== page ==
Often times, little is known about the specifics of our seafood by the time it reaches our plate – where and how it was caught, who caught it, and even what type of species it is (a recent report showed that 1 in 5 samples of seafood worldwide was mislabeled). While most of the catch is caught legitimately, roughly 20 percent of the global seafood catch can be attributed to illegal, unreported, and unregulated, or IUU, fishing. Not only does IUU fishing cost the global economy up to $23 billion annually, it poses threats to our oceans’ fisheries and exacerbates human rights abuses.
Global Fishing Watch, an independent non-profit organization founded founded by Google, SkyTruth, and LDF grantee Oceana, is tapping into GPS and satellite technology to combat IUU fishing occurring throughout the world. The goal: to increase transparency improve science-based management strategies and stop illegal fishing by informing governments, consumers, and businesses of harmful and dangerous industry practices. This innovative platform has developed algorithms to track certain vessel characteristics, including their identity, type, location, and speed, providing the tools needed to implement effective regulations.
The largest commercial fishing vessels must send out GPS signals of their location. Realizing the power of this information, Global Fishing Watch took the already existing technology and created an open database platform that can inform the public about the fishing activity of individual vessels. The information has been used by LDF grantee Oceana to identify illegal behavior and is helping researchers to understand patterns of fishing pressure and improve management strategies. It has also revealed the extent of at sea transfer of catch between vessels which can be associated with IUU and human rights abuses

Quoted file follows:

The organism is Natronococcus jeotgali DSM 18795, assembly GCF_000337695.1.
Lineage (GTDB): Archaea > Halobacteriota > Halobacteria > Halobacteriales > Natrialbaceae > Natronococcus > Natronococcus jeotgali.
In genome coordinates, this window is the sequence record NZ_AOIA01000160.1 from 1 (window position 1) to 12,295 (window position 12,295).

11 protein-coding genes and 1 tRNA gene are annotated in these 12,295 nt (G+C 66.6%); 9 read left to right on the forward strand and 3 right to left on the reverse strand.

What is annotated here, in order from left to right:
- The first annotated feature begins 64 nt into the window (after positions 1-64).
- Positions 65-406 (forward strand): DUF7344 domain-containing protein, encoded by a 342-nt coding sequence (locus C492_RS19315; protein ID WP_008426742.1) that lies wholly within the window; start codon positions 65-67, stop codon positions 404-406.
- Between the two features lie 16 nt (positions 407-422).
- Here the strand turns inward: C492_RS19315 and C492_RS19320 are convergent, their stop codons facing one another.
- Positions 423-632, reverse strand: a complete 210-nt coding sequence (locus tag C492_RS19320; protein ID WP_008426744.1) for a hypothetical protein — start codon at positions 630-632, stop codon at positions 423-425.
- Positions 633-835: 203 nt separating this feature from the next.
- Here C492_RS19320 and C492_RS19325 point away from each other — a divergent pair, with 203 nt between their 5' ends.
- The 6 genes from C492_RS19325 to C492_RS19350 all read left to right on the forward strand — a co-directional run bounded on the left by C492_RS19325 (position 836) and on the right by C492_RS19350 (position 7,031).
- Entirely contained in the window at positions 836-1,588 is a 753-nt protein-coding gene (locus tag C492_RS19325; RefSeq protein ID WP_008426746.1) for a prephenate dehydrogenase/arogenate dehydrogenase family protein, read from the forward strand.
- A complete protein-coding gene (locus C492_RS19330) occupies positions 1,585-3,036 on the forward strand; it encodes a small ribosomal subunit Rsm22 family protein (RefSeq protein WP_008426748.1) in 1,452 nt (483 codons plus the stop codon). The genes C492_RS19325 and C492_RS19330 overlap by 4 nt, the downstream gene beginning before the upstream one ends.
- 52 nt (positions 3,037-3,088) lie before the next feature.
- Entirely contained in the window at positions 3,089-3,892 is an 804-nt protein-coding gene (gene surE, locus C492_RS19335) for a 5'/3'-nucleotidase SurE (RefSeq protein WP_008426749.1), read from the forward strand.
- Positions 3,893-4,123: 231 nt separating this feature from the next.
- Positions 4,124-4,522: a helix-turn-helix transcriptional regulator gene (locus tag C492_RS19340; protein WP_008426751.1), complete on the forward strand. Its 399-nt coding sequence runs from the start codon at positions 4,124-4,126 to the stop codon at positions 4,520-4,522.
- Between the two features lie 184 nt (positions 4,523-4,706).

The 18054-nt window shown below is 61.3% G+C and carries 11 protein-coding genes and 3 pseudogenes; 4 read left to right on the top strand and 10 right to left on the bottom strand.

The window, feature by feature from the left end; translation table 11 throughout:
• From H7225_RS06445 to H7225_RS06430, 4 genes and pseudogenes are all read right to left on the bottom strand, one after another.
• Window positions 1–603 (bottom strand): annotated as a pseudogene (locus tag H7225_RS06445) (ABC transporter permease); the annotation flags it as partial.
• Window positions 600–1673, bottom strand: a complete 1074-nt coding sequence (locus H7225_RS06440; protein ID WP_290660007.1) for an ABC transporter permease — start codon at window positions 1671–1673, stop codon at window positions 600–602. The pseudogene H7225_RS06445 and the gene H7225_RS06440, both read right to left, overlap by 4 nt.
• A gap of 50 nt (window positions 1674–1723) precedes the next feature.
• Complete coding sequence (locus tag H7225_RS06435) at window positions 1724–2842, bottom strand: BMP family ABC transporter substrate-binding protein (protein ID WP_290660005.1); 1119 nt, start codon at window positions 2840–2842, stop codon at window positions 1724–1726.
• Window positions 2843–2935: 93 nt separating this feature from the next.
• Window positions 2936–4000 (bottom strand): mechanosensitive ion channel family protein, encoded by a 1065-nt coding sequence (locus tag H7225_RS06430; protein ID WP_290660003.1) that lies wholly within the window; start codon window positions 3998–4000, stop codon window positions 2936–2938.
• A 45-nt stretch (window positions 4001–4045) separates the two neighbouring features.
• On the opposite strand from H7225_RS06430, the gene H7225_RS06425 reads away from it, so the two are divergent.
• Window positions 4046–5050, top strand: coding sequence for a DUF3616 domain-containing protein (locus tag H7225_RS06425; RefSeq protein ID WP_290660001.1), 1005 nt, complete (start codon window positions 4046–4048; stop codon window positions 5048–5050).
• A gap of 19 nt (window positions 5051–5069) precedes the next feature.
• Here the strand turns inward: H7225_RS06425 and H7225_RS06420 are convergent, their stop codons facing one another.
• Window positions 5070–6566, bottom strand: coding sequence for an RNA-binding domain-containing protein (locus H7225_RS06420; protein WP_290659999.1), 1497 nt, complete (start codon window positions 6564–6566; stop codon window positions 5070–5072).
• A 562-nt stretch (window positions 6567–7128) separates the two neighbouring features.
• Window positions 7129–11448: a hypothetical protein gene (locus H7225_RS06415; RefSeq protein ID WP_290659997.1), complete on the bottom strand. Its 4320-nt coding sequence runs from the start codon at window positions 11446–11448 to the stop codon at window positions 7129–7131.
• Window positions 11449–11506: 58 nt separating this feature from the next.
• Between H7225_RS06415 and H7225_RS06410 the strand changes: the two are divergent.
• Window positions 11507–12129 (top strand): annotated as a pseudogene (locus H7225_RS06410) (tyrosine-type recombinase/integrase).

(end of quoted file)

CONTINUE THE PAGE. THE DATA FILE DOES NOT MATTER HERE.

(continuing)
Governments are now realizing the power of this data and partnering with Global Fishing Watch in the fight against IUU. On June 7th, the Indonesian government officially made its vessel monitoring system data public for the first time ever, and Peru made a similar commitment regarding its national tracking data, setting a new precedent in ocean transparency. This marks an important moment in turning the tide against illegal fishing activities as Peru and Indonesia are two of the largest fishing nations in the world.
Global Fishing Watch also has the ability to shine a light on fishing behavior known to be associated with IUU and human rights abuses. In 2016, the Associated Press released a series of articles about the prevalence of human slavery in Southeast Asia’s fishing industry, freeing almost 2,000 slaves and tracing slave-caught seafood to grocery and pet stores. Using Global Fishing Watch, human rights groups will now be able to identify vessels fishing in a manner consistent with these types of dangerous practices.
In the United States, 90 percent of the seafood we consume is imported – the more information we have on our food, the more power we have to make informed seafood purchases and fight IUU. “Fighting IUU and achieving sustainable fisheries must be addressed on multiple fronts,” says Tony Long, Global Fishing Watch CEO. “Transparency is the thread that can drive change on all fronts by reassuring the public of the provenance of the catch they consume, encouraging government openness and collaboration, vastly improving the quality of science-based management, and aiding monitoring and compliance by helping to make bad actors stand out from the expected norm.”
“Change needs to come from all levels,” says Brian Sullivan, Program Manager for Google Ocean & Earth Outreach, and Chair of the Global Fishing Watch Board of Directors. “Together, LDF and Global Fishing Watch are leading the way into a new era of ocean transparency.”